There’s a well known phrase in the UK (popularised by the late Bob Hoskins in a long running series of BT adverts) which is – It’s good to talk. However, an awful lot of people out there would disagree if they happen to be talking to a group of people in a presentation setting. In fact, some might actively heckle or assault a person for uttering that phrase, such is their dislike of standing in front of a group (or in front of their screen if it’s virtual). How then can we use the casual art of conversation to help build our confidence when giving a presentation?
It’s all in the setting
Imagine you were in your house and a friend came round or joined you for a Zoom catch-up, and that friend was one you really liked (as oppose to any ‘inherited friends’ that you’re not so keen on!) and hadn’t seen in a while, so you had loads to tell them. How would you feel about the ensuing conversation? Tense? Nervous? Stressed? Unless it happened to be a friend that you were actually secretly deeply in love with and now was the time you were going to profess your hidden desires, I’m guessing none of the above. Instead, I’m sure you’d feel relaxed and at ease right? Now, I know what you’re thinking, ’that’s all well and good but I don’t give presentations to just one person.’ Well, don’t worry, I’ve got you covered.
So now imagine you’ve thrown a party, and this time you happen to be speaking to a group of your friends, or maybe even all of them who are there, to let them know that dinner is served / you’ve run out of alcohol / it’s time for them to all leave and never darken your door again etc. Again, I’m willing to bet that you wouldn’t give it a second thought, and you certainly wouldn’t get all nervous and stressed about it. The reality is, you speak to groups of people all the time and you’re fine, it’s just the setting (and importance) that can make you go all trembly legged.
Channel your inner conversationalist
That, of course, is my very posh way of saying ‘remind yourself it’s only a conversation’. As we’ve seen above, you know how to do this without getting all nervous, so just remind yourself of that the next time it comes to giving a presentation. Think about it – when you are speaking to a group of your friends (let’s say you’re telling them an amazing story about the time you caught a massive fish, or other such no doubt embellished tale) you wouldn’t just stand there, gently rocking from foot to foot, feeling all self-conscious and not making eye contact with anyone. No, you would be relaxed, and you’d be engaging each person with eye contact. Not all at the same time of course, that would be a neat trick that would involve you having eyes like a chameleon, but you would be saying a sentence to one person, and then carry on the story by saying the next bit to someone else in the group and so on. You would actively, albeit subconsciously, be making sure you had frequent eye contact with each person in the group so that they not only felt engaged in your story but also knew you weren’t leaving them out. And there, my slightly nervous friends, we have the Conversation Method.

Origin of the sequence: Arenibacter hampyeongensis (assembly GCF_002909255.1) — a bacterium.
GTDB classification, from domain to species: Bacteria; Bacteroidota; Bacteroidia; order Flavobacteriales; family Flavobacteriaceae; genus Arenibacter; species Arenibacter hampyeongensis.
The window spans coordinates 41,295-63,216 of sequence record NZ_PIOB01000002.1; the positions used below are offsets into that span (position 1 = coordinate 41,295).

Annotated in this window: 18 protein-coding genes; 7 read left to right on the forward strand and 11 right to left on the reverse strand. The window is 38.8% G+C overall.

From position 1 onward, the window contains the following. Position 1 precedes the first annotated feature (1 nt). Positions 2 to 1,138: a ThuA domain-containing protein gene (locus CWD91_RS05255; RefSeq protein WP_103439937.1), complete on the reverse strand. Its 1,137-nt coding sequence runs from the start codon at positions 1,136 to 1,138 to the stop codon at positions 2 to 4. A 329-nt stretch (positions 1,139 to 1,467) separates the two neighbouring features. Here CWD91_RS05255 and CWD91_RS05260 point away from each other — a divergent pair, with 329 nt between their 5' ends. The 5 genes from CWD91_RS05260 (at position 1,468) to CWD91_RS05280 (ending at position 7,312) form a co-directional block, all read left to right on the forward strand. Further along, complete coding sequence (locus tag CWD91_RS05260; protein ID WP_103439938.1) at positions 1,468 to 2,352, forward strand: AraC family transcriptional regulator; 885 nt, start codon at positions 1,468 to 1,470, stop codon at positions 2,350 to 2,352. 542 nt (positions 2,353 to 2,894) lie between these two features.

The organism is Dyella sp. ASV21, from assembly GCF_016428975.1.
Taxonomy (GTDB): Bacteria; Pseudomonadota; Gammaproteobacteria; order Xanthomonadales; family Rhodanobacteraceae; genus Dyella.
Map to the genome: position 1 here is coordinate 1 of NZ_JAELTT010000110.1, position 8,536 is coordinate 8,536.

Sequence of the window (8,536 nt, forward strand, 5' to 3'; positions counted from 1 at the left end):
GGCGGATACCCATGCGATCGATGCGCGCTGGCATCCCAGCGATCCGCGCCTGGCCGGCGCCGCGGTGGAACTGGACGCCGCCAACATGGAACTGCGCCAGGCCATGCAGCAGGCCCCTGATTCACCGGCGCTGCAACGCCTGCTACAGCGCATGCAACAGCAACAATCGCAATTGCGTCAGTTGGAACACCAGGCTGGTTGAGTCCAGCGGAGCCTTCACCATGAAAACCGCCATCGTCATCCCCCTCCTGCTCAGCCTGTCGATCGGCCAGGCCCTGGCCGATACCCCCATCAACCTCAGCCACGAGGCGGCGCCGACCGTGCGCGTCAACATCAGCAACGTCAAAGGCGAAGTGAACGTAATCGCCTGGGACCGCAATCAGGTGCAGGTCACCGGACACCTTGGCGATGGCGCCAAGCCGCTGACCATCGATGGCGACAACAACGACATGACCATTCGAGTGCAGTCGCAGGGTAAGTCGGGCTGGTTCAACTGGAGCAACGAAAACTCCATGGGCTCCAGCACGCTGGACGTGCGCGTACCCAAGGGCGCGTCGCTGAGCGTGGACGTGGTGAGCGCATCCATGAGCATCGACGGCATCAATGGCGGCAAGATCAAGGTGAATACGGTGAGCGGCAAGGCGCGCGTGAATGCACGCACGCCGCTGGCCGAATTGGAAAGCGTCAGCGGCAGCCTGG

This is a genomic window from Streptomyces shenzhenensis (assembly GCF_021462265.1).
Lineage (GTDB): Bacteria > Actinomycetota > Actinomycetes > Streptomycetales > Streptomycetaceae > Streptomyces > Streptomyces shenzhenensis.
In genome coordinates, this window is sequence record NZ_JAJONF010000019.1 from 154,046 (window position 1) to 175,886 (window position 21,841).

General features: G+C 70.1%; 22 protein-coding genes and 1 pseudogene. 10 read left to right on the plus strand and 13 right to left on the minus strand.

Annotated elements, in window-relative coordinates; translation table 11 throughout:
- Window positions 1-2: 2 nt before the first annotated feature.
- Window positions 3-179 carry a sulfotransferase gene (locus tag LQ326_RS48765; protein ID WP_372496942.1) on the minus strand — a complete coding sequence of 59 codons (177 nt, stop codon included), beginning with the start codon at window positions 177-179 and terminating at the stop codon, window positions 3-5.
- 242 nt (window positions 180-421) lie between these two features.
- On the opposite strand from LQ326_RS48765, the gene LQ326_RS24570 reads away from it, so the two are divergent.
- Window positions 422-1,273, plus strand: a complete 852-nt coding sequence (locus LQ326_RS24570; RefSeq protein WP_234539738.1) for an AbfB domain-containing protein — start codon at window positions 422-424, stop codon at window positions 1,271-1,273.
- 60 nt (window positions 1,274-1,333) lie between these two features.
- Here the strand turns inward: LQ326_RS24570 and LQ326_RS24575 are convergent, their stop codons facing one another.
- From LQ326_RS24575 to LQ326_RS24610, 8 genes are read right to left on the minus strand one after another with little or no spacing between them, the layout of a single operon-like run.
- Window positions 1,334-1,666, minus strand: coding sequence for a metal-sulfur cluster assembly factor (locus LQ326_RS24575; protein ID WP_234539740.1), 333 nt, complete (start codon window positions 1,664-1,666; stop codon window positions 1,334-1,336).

Bringing it all together
So, in essence, a presentation is just a series of one on one conversations. All you need to do therefore, is remind yourself of that before you give your next presentation. You’re just going to be telling a group of people about something you know, and you’re going to be doing it by engaging each one of them every few seconds, just as you would do at a social gathering of your friends. The only difference is they might be sitting down, and you might have a visual element that is backing up what you’re saying.
Is that it?!
If you’re thinking that this method is simplistic, you’re right, it’s so simple it’s beautiful. The best thing is that not only can this tactic help calm you down and build your confidence, but by doing it well you’ve actually stumbled on the nirvana of presentation styles – the relaxed engaging style where every person feels involved. As always, the more you try it the more comfortable you will become, and the more I hope you will realise that there is nothing to fear.